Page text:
Some members of the bonsai community seem to be obsessed with this question. Perhaps, we all have some of that ‘I-wanna-be-an-artist’ syndrome and the answer is invariably “yes”. However, to answer this question we need to define what bonsai is. The contemporary meaning of the word is much broader than it used to be and it can mean either a material object or a process aimed to create it.
As a material object bonsai can manifest itself in countless degrees of quality (see images above). At one end of the ‘bonsai spectrum’ we have plant cuttings grown in slip-cast bonsai pots offered for sale at a local garden center. At the other end of the same spectrum we have an awe-inspiring tree cultivated as bonsai for centuries, planted in an antique container and displayed at a prestigious exhibition. Both of these things and everything in between is considered to be bonsai by our modern society.
As a process bonsai can be many things too. To some it is a sophisticated horticultural practice, to others it is an artistic pursuit. Some see it as a meditational activity, others as a commercial enterprise. It can be a fashionable plaything for the wealthy and an immersing pastime for common folk.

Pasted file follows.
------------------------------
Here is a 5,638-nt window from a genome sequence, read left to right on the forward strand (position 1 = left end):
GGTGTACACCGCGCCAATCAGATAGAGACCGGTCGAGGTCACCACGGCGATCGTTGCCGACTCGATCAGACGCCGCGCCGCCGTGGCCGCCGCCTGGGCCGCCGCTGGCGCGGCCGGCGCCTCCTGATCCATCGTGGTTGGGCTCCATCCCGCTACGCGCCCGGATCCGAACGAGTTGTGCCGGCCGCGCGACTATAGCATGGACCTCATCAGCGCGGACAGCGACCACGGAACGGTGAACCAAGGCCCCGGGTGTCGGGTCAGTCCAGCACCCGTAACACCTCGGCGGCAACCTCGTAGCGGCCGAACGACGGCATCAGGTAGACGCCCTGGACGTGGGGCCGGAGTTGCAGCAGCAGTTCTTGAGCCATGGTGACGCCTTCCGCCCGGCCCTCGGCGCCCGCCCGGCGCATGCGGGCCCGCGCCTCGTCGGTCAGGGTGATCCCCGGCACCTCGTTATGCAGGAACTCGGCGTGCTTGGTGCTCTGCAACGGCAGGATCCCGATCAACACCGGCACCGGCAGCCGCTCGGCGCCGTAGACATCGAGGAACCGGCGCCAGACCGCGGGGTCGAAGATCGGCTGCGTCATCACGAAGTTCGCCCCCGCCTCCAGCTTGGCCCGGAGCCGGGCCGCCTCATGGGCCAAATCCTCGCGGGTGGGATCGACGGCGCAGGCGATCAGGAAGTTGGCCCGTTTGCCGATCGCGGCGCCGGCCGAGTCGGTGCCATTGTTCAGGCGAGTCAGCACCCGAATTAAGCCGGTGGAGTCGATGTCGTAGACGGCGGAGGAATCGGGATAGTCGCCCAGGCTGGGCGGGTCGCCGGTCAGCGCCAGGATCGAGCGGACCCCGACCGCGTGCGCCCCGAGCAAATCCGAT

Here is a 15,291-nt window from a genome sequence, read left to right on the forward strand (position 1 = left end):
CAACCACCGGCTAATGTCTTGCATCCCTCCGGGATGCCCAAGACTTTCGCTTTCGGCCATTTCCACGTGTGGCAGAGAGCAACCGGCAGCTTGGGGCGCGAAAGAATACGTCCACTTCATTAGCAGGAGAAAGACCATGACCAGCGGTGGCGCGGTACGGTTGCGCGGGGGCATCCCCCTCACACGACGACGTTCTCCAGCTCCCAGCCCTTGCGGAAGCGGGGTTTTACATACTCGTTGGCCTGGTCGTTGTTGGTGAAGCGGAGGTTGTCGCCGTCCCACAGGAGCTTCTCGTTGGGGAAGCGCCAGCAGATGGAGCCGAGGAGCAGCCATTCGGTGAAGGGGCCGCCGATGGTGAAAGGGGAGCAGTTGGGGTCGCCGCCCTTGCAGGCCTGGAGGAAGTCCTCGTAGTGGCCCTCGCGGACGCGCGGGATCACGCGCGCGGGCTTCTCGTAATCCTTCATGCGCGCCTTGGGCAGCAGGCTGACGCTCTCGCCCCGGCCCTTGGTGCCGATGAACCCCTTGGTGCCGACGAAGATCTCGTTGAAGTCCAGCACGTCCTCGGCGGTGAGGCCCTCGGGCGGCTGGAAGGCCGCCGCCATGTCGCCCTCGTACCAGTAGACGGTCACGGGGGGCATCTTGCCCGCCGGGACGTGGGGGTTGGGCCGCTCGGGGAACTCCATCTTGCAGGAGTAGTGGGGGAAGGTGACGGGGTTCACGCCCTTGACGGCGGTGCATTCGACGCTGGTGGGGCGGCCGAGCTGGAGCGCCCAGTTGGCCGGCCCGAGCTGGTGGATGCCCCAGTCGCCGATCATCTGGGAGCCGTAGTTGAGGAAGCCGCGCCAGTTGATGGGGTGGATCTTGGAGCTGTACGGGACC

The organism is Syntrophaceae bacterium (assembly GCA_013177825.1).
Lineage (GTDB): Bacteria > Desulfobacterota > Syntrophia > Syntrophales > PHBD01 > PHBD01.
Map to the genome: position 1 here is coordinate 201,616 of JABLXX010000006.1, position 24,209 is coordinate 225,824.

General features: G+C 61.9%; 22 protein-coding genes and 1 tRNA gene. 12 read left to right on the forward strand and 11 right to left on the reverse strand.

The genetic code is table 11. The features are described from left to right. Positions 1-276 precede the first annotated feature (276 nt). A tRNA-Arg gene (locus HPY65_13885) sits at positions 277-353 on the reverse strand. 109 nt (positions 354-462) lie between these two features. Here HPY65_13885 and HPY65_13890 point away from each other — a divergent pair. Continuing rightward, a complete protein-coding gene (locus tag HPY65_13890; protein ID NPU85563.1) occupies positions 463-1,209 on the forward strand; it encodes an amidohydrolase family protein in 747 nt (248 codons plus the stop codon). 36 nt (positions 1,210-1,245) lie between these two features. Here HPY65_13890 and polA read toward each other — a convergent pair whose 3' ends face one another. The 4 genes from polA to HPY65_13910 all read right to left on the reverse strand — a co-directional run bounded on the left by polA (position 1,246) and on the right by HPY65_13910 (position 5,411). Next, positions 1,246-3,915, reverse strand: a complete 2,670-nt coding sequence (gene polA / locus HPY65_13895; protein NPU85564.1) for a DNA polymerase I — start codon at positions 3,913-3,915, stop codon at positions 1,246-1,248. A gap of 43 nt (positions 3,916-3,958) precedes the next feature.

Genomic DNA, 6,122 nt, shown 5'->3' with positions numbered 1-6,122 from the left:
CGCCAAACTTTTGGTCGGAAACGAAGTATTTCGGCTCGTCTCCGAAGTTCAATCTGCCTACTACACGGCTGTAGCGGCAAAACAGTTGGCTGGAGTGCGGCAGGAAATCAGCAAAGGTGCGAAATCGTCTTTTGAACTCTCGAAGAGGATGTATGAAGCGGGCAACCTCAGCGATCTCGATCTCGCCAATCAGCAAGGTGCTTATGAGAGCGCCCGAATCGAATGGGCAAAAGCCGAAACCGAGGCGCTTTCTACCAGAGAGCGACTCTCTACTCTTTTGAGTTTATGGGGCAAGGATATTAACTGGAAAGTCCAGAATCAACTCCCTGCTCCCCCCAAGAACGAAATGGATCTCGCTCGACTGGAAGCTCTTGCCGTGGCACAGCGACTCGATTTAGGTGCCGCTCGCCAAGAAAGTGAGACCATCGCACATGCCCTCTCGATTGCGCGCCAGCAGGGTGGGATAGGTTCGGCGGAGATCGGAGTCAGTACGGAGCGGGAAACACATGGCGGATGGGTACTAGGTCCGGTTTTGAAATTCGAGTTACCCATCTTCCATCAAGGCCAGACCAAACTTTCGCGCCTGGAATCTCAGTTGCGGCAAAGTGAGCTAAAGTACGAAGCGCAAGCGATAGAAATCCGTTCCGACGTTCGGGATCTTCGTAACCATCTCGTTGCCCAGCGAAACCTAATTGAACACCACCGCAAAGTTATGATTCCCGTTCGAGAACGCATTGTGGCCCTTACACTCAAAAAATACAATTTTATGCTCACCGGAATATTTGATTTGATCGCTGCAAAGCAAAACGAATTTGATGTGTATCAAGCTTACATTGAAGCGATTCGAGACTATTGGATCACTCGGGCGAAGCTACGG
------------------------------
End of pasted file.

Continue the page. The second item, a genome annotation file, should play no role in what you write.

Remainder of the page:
Is bonsai an art? Can we really ask this question about bonsai phenomenon as a whole? A meaningful answer can be given only on examining a specific work of art, in this case an individual bonsai tree and the process that led to its creation. But even then, we get no definite answer as the public opinion about artistic merits of a specific bonsai tree is ever subjective. Some would consider it art while others would not. The answer to this question is unique to each observer and each bonsai tree, and all we can say is: “Bonsai can be art”.